This post was written by FLPC student Regina Paparo.
The Harvard Law School and Policy Clinic (FLPC) announces the release of Cottage Foods and Home Cooking Fifty-State Survey of Laws. Following 2021, a year that saw a record 51 unique pieces of legislation on cottage food operations and home kitchens introduced across the U.S., this table provides an overview of current cottage food and home kitchens laws in each state.
This table, updating our detailed 2018 report “Cottage Food Laws in the United States,” is intended to serve as a guide for home cooks, policymakers, and advocates, to provide an at-a-glance guide to cottage food and home kitchen laws throughout the country. While this table does not provide legal advice on starting a cottage food business or home kitchen, it provides a useful starting point for understanding generally what is allowed in each state, the similarities and differences between state cottage food and home kitchen laws, and how states and their legislators are supporting cottage food producers and home cooks.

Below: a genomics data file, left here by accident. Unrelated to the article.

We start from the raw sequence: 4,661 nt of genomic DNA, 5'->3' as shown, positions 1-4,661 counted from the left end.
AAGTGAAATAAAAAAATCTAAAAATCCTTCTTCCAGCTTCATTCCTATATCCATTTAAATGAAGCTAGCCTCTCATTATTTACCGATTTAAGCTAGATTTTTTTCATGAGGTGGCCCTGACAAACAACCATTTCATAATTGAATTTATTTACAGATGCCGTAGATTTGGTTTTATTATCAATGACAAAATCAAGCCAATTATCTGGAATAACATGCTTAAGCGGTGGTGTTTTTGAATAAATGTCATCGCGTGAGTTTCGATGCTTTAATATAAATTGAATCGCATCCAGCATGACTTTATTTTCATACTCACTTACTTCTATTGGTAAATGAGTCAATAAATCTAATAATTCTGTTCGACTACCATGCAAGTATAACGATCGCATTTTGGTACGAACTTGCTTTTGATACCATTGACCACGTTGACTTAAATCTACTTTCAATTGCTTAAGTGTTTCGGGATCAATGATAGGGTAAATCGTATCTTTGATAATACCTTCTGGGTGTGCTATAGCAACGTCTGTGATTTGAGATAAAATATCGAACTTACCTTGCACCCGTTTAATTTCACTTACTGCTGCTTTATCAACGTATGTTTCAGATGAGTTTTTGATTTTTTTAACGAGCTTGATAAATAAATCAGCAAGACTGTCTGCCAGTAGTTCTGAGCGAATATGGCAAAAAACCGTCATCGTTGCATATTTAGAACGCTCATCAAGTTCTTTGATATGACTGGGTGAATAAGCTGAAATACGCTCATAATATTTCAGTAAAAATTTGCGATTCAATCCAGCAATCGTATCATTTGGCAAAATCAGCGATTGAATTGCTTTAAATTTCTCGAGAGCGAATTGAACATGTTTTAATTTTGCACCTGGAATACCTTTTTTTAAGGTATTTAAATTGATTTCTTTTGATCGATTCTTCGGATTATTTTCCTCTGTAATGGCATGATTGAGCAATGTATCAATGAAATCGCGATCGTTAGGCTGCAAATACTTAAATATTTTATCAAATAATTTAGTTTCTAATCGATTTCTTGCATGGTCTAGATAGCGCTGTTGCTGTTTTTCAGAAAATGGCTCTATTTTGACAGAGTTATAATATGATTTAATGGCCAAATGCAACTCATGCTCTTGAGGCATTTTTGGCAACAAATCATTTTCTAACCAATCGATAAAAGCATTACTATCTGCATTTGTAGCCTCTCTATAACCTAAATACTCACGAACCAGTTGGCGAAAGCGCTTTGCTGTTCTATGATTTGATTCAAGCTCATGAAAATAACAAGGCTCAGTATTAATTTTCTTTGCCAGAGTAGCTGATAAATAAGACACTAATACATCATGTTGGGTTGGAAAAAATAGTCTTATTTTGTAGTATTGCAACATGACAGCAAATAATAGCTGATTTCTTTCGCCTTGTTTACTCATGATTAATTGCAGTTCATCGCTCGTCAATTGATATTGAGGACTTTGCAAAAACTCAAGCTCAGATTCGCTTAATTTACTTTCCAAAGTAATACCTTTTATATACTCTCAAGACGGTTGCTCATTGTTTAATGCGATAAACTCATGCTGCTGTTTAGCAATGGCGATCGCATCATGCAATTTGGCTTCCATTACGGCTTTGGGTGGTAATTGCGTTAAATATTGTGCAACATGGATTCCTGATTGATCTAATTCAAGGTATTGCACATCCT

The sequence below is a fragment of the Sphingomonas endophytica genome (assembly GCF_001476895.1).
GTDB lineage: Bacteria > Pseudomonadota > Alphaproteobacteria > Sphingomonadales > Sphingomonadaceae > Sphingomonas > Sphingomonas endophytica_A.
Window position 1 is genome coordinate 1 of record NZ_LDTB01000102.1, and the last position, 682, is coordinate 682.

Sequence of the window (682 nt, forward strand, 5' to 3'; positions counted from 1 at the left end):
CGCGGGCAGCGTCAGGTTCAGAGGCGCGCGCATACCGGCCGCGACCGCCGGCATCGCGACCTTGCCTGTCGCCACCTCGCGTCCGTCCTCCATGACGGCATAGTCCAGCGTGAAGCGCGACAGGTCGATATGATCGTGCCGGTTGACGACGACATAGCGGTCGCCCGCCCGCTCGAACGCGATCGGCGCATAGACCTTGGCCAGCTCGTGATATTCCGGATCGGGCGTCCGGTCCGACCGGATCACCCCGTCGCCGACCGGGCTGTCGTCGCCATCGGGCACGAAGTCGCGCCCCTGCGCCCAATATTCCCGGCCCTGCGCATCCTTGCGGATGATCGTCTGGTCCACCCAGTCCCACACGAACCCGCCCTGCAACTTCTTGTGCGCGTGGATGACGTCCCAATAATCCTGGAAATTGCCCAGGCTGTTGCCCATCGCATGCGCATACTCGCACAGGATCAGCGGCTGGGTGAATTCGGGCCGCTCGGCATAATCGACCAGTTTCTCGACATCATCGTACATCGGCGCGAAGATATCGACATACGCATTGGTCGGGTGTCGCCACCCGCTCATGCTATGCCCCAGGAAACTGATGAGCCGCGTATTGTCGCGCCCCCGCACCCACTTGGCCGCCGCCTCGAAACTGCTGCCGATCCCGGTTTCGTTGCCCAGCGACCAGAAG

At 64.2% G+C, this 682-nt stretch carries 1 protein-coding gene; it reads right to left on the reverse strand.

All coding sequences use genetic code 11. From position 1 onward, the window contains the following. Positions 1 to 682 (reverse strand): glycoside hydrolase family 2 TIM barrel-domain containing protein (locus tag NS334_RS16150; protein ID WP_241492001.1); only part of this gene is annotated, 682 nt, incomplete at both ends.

The table contains information organized according to state, including foods allowed, whether the state requires permitting, licensing, registration, an initial inspection, or a food safety course, as well as whether there are any sales or revenue caps. The table also notes any sales or delivery restrictions and whether any specific labels are required. Finally, for purposes of comparison, the table broadly categorizes each state’s law into cottage food, food freedom, home kitchen, or home bakery laws.
Food Law & Policy, Commentary
A grounding legal education in the Food Law and Policy Clinic
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